Header Image

Swiss Supreme Court clarifies conditions for opting-out of Swiss law on international arbitration and the limits of appeal on arbitrators' fees

29 January 2014

Authors: Nathalie Voser, Mirina Grosz

In a German-language decision dated 19 November 2013, the Swiss Supreme Court clarified the strict conditions for opting-out of Swiss law as the lex arbitri in international arbitration (that is, chapter 12 of the Swiss Private International Law Act (PILA)).

The Supreme Court confirmed the limited grounds of appeal available against a final award rendered in international arbitration. The court reiterated that decisions on cost allocation between the parties in an international arbitration can only be challenged before the Supreme Court within the limitations of Article 190(2) of the PILA. In contrast, the Supreme Court confirmed its judgment in Decision 136 III 597, in which it had ruled that an arbitral tribunal does not have the power to issue an authoritative decision on arbitrators' fees. As an issue arising out of the arbitrator’s agreement with the parties, any disputes about the arbitrators' fees are to be submitted to a court of first instance or a different arbitral tribunal. However, an international arbitral tribunal's decision on the arbitrators' fees cannot be subject to appeal before the Supreme Court.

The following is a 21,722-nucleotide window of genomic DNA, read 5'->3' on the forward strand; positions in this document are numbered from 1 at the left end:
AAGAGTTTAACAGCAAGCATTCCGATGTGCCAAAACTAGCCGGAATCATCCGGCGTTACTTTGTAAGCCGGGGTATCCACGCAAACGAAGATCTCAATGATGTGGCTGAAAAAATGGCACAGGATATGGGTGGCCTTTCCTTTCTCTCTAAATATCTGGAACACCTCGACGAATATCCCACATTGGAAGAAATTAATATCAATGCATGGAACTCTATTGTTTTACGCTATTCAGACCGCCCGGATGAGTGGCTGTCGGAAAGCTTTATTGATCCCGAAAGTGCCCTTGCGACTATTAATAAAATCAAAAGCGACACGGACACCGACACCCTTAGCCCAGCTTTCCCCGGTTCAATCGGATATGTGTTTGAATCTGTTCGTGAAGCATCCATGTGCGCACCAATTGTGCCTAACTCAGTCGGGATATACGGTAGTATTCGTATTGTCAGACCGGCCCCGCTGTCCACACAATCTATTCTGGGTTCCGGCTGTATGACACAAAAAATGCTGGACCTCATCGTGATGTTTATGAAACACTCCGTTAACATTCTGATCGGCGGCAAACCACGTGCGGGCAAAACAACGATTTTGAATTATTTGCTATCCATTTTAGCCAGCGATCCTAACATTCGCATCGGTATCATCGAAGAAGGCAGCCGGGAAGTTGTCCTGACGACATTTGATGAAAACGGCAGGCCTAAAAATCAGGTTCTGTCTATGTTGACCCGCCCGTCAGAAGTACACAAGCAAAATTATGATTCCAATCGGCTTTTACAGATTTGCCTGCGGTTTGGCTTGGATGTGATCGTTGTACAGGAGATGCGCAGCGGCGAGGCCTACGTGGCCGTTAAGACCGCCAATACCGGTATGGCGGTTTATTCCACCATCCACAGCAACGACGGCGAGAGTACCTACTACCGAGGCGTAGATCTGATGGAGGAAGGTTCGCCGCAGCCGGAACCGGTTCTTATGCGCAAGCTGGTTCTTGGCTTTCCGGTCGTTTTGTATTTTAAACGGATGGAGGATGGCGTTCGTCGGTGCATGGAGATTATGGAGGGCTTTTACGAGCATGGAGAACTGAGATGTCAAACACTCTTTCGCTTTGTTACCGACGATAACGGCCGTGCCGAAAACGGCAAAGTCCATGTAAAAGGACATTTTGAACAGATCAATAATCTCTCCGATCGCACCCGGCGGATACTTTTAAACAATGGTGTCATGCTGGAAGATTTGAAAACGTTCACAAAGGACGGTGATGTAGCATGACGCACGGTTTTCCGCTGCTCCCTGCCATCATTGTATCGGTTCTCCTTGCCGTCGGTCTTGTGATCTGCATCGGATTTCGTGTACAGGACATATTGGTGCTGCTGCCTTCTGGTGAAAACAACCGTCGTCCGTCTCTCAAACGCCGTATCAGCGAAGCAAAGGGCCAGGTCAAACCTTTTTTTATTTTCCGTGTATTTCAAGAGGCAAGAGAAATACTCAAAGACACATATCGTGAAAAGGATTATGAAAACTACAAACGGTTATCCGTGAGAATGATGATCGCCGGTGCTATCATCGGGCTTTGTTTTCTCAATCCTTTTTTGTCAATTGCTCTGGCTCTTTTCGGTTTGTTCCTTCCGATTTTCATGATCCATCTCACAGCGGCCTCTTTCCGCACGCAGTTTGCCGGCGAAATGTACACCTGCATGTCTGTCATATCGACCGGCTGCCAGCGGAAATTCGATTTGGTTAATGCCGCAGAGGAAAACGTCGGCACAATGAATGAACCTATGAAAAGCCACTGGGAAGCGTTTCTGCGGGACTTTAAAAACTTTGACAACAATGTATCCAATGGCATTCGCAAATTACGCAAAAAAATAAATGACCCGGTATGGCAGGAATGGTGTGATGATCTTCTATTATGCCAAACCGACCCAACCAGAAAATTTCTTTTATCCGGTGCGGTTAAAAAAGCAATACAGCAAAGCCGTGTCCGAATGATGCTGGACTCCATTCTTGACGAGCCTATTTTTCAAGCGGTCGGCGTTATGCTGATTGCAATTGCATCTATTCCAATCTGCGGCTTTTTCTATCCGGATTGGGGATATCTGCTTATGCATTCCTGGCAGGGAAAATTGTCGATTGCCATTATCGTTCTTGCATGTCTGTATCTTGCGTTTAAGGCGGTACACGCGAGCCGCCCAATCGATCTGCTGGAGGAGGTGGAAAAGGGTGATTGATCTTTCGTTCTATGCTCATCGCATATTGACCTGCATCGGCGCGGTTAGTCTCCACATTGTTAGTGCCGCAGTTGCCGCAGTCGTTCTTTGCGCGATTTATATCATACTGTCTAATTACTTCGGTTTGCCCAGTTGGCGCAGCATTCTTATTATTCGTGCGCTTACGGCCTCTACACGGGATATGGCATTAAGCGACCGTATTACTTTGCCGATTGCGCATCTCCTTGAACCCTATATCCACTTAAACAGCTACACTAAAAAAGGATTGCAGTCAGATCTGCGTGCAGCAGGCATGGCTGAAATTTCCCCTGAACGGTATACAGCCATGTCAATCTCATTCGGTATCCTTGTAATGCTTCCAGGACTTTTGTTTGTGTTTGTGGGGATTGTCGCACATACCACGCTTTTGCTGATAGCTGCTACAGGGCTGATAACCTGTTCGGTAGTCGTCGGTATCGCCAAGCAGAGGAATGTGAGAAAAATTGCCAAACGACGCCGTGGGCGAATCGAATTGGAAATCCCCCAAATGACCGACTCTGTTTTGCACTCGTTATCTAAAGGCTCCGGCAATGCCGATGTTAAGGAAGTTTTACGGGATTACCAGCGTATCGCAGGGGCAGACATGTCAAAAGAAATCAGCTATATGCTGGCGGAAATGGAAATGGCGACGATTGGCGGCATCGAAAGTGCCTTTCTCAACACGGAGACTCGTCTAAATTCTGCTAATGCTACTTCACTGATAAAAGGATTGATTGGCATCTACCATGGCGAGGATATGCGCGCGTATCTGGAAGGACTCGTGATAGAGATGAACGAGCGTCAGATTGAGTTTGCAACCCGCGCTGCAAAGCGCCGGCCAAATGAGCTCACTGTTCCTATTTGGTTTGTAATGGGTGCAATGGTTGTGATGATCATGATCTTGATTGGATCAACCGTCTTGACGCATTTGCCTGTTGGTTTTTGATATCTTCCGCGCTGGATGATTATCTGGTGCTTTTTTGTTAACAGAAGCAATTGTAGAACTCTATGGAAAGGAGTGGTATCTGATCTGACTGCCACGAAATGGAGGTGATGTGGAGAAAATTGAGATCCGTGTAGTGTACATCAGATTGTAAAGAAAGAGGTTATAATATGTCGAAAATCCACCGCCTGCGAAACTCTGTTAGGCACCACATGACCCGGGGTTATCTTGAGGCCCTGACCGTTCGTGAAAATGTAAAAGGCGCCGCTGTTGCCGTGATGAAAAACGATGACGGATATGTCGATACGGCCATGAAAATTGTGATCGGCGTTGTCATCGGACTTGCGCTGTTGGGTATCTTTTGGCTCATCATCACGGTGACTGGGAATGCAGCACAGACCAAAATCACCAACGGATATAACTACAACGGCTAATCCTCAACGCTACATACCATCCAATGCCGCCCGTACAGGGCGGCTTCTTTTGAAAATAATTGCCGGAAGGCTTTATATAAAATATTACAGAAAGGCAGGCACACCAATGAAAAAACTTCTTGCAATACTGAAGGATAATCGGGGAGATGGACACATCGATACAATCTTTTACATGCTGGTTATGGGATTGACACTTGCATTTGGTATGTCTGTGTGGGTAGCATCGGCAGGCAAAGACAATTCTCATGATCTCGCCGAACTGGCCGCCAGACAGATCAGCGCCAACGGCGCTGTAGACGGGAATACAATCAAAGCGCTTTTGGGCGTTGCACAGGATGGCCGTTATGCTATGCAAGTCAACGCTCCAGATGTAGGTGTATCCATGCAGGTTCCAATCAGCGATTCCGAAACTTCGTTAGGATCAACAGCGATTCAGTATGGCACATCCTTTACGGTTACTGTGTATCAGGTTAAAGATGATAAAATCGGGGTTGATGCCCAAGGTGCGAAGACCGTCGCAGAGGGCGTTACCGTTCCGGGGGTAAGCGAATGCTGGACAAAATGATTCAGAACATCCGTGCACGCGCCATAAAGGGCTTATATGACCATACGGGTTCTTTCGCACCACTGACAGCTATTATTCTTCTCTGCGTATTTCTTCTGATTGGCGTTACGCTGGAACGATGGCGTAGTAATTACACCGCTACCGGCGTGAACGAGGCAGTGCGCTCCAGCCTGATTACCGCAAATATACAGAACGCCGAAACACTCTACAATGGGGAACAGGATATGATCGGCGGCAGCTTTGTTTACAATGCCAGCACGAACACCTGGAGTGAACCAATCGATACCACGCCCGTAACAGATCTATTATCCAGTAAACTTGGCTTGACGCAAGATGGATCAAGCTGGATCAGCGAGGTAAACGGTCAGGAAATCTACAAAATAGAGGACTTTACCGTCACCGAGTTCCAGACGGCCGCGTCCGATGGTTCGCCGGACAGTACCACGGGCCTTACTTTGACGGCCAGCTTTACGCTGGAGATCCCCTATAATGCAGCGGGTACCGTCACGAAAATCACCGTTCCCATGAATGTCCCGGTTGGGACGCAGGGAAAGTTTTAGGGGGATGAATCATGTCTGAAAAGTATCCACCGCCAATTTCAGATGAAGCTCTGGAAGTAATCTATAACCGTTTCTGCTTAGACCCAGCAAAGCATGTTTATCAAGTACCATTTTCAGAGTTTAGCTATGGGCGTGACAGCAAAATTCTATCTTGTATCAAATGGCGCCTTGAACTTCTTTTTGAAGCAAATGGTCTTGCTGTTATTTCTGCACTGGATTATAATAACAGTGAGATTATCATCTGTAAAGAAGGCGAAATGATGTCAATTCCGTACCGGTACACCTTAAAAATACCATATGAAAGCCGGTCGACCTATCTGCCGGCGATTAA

The present decision further clarifies the Supreme Court’s reasoning in Decision 136 III 597, which had been subject to criticism in Switzerland. It highlights the different grounds of appeal available for international and domestic arbitration in Switzerland, due to the fact that the Swiss Civil Procedure Code (CPC), in contrast to the PILA, expressly provides a ground of appeal for domestic arbitration if the arbitral tribunal's fees are deemed to be obviously excessive. Despite the fact that the merits of this decision may remain the subject of disagreement in practice, the Supreme Court's persuasive confirmation of its case law provides further legal certainty for arbitration in Switzerland. (Decision 4A_254/2013.)

Download PDF
Published in Practical Law Arbitration

Back to overview


Elliott Geisinger
Elliott Geisinger

Nathalie Voser
Nathalie Voser

Show team

Our International Arbitration Group

Drawing on an outstanding combination of skills and resources, Schellenberg Wittmer’s GAR30 recognized Inter-national Arbitration Group provides representation at the highest level in a broad range of complex international arbitration matters, from critical pre-arbitration injunctions to effective enforcement strategies.

For more information:

Visit Practice Area Site
Download Factsheet